For Nigeria, the ongoing conflict is putting pressure on local prices for food and services and compounding the country’s woes in the upstream and downstream sectors of the economy.
Since the nation is mainly dependent on imports for its raw materials and fuel, there are concerns about the impact on some food products where the export of critical raw materials has been reduced.
Indeed, insecurity and the effects of climate change in some parts of the country have also undermined the ability to improve food production.
The Lagos Chamber of Commerce and Industry (LCCI) noted that the war between Ukraine and Russia would likely make the world hunger crisis even more difficult to combat.
LCCI noted that it is unclear how long the current food supply chain disruptions will last, although they have already triggered higher wheat prices around the world.
“In developing economies, including Nigeria, where people are already struggling to secure food, disruptions to food supplies can lead to substantial additional hardship and instability. Government at all levels at this time should open up their reserves (if there are any) to stimulate supply to stabilize prices at least in the short term. Alternatively, the government should step in by initiating imports from other sources outside of war zones,” says LCCI President Dr. Michael Olawale-Cole.
He added that the most sustainable solution is for the government to increase local production of these commodities to levels that meet local demand, as the global economy is already feeling the impact of the disruption caused by the war on global supply chains.
“In preparing for the reality of our near future, we urge the federal government to take seriously the completion of projects such as the Trans-Saharan Gas Pipeline, a planned gas pipeline from Nigeria to Algeria. With this, we can explore the possibility to export gas to Europe.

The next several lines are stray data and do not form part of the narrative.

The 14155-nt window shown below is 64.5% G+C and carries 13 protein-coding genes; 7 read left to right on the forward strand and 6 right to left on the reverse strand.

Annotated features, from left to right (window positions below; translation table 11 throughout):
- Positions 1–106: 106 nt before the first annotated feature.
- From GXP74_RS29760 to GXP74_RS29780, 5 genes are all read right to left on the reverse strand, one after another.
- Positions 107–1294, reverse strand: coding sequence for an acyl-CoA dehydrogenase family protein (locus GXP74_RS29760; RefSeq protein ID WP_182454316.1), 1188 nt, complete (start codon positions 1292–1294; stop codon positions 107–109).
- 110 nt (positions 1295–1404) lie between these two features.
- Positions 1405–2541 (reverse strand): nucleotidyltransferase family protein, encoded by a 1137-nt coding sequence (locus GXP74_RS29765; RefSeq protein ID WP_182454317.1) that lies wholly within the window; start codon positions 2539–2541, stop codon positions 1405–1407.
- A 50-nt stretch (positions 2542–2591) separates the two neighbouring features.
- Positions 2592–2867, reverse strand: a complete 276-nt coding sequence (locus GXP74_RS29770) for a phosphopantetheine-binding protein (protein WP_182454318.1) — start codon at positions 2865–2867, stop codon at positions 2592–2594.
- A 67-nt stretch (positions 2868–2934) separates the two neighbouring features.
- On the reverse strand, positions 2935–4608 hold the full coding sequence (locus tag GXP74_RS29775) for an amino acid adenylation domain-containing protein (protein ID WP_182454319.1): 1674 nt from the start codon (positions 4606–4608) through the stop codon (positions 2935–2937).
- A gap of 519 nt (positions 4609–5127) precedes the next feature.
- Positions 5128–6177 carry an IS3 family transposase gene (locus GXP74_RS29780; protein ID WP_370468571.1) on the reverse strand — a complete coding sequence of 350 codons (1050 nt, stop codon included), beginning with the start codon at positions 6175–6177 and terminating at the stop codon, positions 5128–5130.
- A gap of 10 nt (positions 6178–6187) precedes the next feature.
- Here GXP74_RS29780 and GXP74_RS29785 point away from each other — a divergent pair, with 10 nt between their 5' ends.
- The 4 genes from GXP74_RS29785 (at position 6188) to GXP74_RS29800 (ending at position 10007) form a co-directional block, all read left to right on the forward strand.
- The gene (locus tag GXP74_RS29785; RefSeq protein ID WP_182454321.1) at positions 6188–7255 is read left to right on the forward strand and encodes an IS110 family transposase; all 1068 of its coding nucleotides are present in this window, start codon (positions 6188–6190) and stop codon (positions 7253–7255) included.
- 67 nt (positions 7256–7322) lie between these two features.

“We should also target trans-Saharan and European markets with the ongoing construction of the Ajaokuta, Kaduna, Kano gas pipeline, popularly known as the AKK gas pipeline. Following the calamities of this war, Nigeria can explore emerging opportunities to earn huge inflows of foreign exchange in the medium to long term,” he added.
With escalating production costs resulting from high energy costs, rising operating expenses, steep currency depreciation, illiquidity in the foreign exchange market, runaway inflation and many structural bottlenecks, the Center for the Promotion of Private Enterprise (CPPE) called on the federal government to put the proposed imposition of excise duties on manufacturers on hold.
According to the CPPE, the cost of energy, logistics and the current export ban, which also limits access to raw materials, make it imperative to revive the sector and no longer taxes.
“Much of these costs cannot be passed on to consumers due to low purchasing power and high consumer resistance. Given the strategic importance of manufacturing to the Nigerian economy, what the sector needs right now is more stimulus, not more taxes,” said the chief executive of the CPPE, Dr. Muda Yusuf.
According to the Manufacturers Association of Nigeria (MAN), rising production costs have prompted its members to consider the alternative to renewable energy offered through the Sustainable Use of Natural Resources and Energy Financing (SUNREF) , a green financing line for companies developed by the French company Agence de Développement (AFD).
Already, MAN and AFD have set up an $81 million financing program for the development of renewable energies and the energy efficiency sector in Nigeria.